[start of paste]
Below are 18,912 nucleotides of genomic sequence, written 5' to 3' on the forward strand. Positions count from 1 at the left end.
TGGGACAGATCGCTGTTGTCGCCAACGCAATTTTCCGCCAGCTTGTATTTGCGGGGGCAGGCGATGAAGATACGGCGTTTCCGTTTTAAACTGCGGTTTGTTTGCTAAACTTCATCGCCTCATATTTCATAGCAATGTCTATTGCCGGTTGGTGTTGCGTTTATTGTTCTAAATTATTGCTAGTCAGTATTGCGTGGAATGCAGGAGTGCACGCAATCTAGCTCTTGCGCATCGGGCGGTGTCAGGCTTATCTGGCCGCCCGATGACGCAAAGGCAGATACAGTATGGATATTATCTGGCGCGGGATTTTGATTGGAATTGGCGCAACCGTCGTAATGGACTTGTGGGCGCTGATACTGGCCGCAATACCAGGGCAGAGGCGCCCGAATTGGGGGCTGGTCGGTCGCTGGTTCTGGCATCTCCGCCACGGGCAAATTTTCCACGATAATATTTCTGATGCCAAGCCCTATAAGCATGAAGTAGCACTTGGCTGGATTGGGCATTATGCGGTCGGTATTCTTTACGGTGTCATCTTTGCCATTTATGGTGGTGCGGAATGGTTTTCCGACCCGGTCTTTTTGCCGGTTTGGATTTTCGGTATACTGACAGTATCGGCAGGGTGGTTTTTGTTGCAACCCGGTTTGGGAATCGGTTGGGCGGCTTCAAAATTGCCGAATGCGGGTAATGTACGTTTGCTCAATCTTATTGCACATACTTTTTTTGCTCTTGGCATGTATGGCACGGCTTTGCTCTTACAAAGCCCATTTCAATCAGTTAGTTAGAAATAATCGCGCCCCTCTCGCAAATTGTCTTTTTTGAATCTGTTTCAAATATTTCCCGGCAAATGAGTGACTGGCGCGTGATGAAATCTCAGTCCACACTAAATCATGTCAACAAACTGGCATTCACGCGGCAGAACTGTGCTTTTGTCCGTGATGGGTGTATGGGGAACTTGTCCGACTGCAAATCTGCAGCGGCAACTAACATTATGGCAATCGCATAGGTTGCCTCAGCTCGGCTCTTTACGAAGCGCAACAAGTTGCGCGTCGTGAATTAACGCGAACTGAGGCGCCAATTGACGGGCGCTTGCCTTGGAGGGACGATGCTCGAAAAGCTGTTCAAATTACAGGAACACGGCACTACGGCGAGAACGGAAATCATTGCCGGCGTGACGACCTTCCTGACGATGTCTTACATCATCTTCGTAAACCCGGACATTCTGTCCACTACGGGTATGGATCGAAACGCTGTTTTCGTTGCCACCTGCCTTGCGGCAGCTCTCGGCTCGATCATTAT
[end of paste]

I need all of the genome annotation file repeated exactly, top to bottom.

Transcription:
Below are 18,912 nucleotides of genomic sequence, written 5' to 3' on the forward strand. Positions count from 1 at the left end.
TGGGACAGATCGCTGTTGTCGCCAACGCAATTTTCCGCCAGCTTGTATTTGCGGGGGCAGGCGATGAAGATACGGCGTTTCCGTTTTAAACTGCGGTTTGTTTGCTAAACTTCATCGCCTCATATTTCATAGCAATGTCTATTGCCGGTTGGTGTTGCGTTTATTGTTCTAAATTATTGCTAGTCAGTATTGCGTGGAATGCAGGAGTGCACGCAATCTAGCTCTTGCGCATCGGGCGGTGTCAGGCTTATCTGGCCGCCCGATGACGCAAAGGCAGATACAGTATGGATATTATCTGGCGCGGGATTTTGATTGGAATTGGCGCAACCGTCGTAATGGACTTGTGGGCGCTGATACTGGCCGCAATACCAGGGCAGAGGCGCCCGAATTGGGGGCTGGTCGGTCGCTGGTTCTGGCATCTCCGCCACGGGCAAATTTTCCACGATAATATTTCTGATGCCAAGCCCTATAAGCATGAAGTAGCACTTGGCTGGATTGGGCATTATGCGGTCGGTATTCTTTACGGTGTCATCTTTGCCATTTATGGTGGTGCGGAATGGTTTTCCGACCCGGTCTTTTTGCCGGTTTGGATTTTCGGTATACTGACAGTATCGGCAGGGTGGTTTTTGTTGCAACCCGGTTTGGGAATCGGTTGGGCGGCTTCAAAATTGCCGAATGCGGGTAATGTACGTTTGCTCAATCTTATTGCACATACTTTTTTTGCTCTTGGCATGTATGGCACGGCTTTGCTCTTACAAAGCCCATTTCAATCAGTTAGTTAGAAATAATCGCGCCCCTCTCGCAAATTGTCTTTTTTGAATCTGTTTCAAATATTTCCCGGCAAATGAGTGACTGGCGCGTGATGAAATCTCAGTCCACACTAAATCATGTCAACAAACTGGCATTCACGCGGCAGAACTGTGCTTTTGTCCGTGATGGGTGTATGGGGAACTTGTCCGACTGCAAATCTGCAGCGGCAACTAACATTATGGCAATCGCATAGGTTGCCTCAGCTCGGCTCTTTACGAAGCGCAACAAGTTGCGCGTCGTGAATTAACGCGAACTGAGGCGCCAATTGACGGGCGCTTGCCTTGGAGGGACGATGCTCGAAAAGCTGTTCAAATTACAGGAACACGGCACTACGGCGAGAACGGAAATCATTGCCGGCGTGACGACCTTCCTGACGATGTCTTACATCATCTTCGTAAACCCGGACATTCTGTCCACTACGGGTATGGATCGAAACGCTGTTTTCGTTGCCACCTGCCTTGCGGCAGCTCTCGGCTCGATCATTAT